- Seattle socialist: Minimum-wage discussion skewed by ‘right-wing’ GAO analysis
- U.N. warns of Muslim ‘cleansing’ in Central African Republic
- Senate blocks change to military sex assault cases
- Drug mix may have cured child born with HIV, doctors say
- De Blasio’s wife irks former mansion chef with ‘servant’ remark
- Russia’s neighbors shiver amid Putin’s Cold War moves in Ukraine
- New SAT: The essay portion is to become optional
- Military group can’t march to honor the fallen at Boston Marathon due to security changes
- Senate passes bills deleting ‘retarded’ from laws
- China announces biggest military hike in 3 years: We are not ‘boy scouts with spears’
Topic - Bora Bora
Forever a second baseman, Johnson grabbed the glove off Marco Scutaro and pulled it close to his face, then smacked his fist into it a few times. Brandon Phillips ambled over to take a few grounders, too, so Johnson asked to see his glove as well. He laughed. They laughed. His arms moved wildly as he told story after story.
If you could get almost all of the cool functions of Apple Inc.'s $500 (and up) iPad tablet for only $199, and in what may seem a handier size, would you take it?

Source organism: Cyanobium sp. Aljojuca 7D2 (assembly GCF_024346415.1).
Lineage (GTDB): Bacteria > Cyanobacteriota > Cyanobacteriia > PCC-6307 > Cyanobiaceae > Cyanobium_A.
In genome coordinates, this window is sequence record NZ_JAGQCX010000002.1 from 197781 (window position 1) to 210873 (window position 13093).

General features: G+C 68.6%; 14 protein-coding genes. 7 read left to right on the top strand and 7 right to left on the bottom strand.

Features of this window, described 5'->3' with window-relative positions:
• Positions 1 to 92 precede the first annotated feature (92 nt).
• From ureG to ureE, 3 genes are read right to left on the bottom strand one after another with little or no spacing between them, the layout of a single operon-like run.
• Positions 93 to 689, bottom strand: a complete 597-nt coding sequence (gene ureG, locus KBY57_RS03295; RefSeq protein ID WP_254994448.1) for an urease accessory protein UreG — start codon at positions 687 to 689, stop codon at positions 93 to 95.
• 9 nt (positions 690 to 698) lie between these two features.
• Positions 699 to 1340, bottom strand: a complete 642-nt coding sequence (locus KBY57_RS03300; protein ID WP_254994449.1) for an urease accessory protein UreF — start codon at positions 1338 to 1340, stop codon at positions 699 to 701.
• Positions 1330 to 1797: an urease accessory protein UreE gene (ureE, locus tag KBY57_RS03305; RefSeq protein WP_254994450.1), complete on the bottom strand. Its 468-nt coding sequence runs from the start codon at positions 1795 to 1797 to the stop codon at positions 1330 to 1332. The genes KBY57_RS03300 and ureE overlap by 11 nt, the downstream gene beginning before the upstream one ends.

Baltimore native Darrin Ebron, known to some in Hollywood as "the poor man's Puffy" for his fashion and entertainment businesses, has been accused in a suspected drug-smuggling operation that moved hundreds of pounds of cocaine to Baltimore, court records show.
How will we lose the war against "radical Islam"? Well, it won't be in a tank battle. Or in the Sunni Triangle or the caves of Bora Bora. It won't be because terrorists fly three jets into the Oval Office, Buckingham Palace and the Basilica of St. Peter's on the same Tuesday morning.
CHICAGO -- A federal jury convicted fallen media tycoon Conrad Black and three of his former executives at Hollinger International Inc. today of illegally pocketing money that should have gone to stockholders.
CHICAGO (AP) — For all the sexy testimony about a Bora Bora vacation on the company's dime and a lavish Park Avenue apartment bought at a suspiciously low price, the center of the case against former media baron Conrad Black comes down to a decidedly unglamorous topic: Non-compete payments.